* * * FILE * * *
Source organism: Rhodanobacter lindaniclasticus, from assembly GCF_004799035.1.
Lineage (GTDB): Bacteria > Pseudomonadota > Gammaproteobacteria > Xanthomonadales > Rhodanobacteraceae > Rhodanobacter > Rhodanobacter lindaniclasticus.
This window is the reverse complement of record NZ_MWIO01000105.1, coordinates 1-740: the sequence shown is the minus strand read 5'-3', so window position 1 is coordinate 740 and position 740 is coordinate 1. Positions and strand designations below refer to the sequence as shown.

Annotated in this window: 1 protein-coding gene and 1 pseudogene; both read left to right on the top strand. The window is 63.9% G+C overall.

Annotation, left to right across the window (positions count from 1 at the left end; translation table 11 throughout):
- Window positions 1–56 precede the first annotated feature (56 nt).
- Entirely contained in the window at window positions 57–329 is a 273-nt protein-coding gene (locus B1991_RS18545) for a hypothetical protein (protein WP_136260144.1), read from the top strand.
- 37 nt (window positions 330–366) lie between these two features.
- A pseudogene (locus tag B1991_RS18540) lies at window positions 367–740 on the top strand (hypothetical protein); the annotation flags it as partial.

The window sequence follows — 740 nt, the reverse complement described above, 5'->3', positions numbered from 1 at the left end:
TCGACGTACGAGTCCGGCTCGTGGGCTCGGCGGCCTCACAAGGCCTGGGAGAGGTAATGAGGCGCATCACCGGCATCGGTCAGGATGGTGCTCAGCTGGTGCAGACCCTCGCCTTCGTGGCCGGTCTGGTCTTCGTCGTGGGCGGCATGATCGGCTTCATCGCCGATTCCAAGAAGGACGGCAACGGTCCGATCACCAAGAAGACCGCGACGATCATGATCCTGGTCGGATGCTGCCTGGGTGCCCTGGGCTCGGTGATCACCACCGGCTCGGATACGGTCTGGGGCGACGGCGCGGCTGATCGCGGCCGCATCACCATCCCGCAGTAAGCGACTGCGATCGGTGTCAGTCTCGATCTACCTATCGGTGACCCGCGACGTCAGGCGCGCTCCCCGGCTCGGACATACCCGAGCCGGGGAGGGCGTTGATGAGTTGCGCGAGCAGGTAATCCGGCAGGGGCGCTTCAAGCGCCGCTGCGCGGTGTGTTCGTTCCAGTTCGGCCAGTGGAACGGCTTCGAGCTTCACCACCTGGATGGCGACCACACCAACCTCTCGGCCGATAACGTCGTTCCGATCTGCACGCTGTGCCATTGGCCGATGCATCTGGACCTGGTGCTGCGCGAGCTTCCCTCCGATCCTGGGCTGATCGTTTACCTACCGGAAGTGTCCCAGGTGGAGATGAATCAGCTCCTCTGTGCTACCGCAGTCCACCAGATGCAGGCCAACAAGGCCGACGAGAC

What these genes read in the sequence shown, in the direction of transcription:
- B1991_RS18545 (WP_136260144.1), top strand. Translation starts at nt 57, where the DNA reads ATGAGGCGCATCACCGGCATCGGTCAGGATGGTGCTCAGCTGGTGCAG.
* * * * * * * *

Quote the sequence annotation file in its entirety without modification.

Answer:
Source organism: Rhodanobacter lindaniclasticus, from assembly GCF_004799035.1.
Lineage (GTDB): Bacteria > Pseudomonadota > Gammaproteobacteria > Xanthomonadales > Rhodanobacteraceae > Rhodanobacter > Rhodanobacter lindaniclasticus.
This window is the reverse complement of record NZ_MWIO01000105.1, coordinates 1-740: the sequence shown is the minus strand read 5'-3', so window position 1 is coordinate 740 and position 740 is coordinate 1. Positions and strand designations below refer to the sequence as shown.

Annotated in this window: 1 protein-coding gene and 1 pseudogene; both read left to right on the top strand. The window is 63.9% G+C overall.

Annotation, left to right across the window (positions count from 1 at the left end; translation table 11 throughout):
- Window positions 1–56 precede the first annotated feature (56 nt).
- Entirely contained in the window at window positions 57–329 is a 273-nt protein-coding gene (locus B1991_RS18545) for a hypothetical protein (protein WP_136260144.1), read from the top strand.
- 37 nt (window positions 330–366) lie between these two features.
- A pseudogene (locus tag B1991_RS18540) lies at window positions 367–740 on the top strand (hypothetical protein); the annotation flags it as partial.

The window sequence follows — 740 nt, the reverse complement described above, 5'->3', positions numbered from 1 at the left end:
TCGACGTACGAGTCCGGCTCGTGGGCTCGGCGGCCTCACAAGGCCTGGGAGAGGTAATGAGGCGCATCACCGGCATCGGTCAGGATGGTGCTCAGCTGGTGCAGACCCTCGCCTTCGTGGCCGGTCTGGTCTTCGTCGTGGGCGGCATGATCGGCTTCATCGCCGATTCCAAGAAGGACGGCAACGGTCCGATCACCAAGAAGACCGCGACGATCATGATCCTGGTCGGATGCTGCCTGGGTGCCCTGGGCTCGGTGATCACCACCGGCTCGGATACGGTCTGGGGCGACGGCGCGGCTGATCGCGGCCGCATCACCATCCCGCAGTAAGCGACTGCGATCGGTGTCAGTCTCGATCTACCTATCGGTGACCCGCGACGTCAGGCGCGCTCCCCGGCTCGGACATACCCGAGCCGGGGAGGGCGTTGATGAGTTGCGCGAGCAGGTAATCCGGCAGGGGCGCTTCAAGCGCCGCTGCGCGGTGTGTTCGTTCCAGTTCGGCCAGTGGAACGGCTTCGAGCTTCACCACCTGGATGGCGACCACACCAACCTCTCGGCCGATAACGTCGTTCCGATCTGCACGCTGTGCCATTGGCCGATGCATCTGGACCTGGTGCTGCGCGAGCTTCCCTCCGATCCTGGGCTGATCGTTTACCTACCGGAAGTGTCCCAGGTGGAGATGAATCAGCTCCTCTGTGCTACCGCAGTCCACCAGATGCAGGCCAACAAGGCCGACGAGAC

What these genes read in the sequence shown, in the direction of transcription:
- B1991_RS18545 (WP_136260144.1), top strand. Translation starts at nt 57, where the DNA reads ATGAGGCGCATCACCGGCATCGGTCAGGATGGTGCTCAGCTGGTGCAG.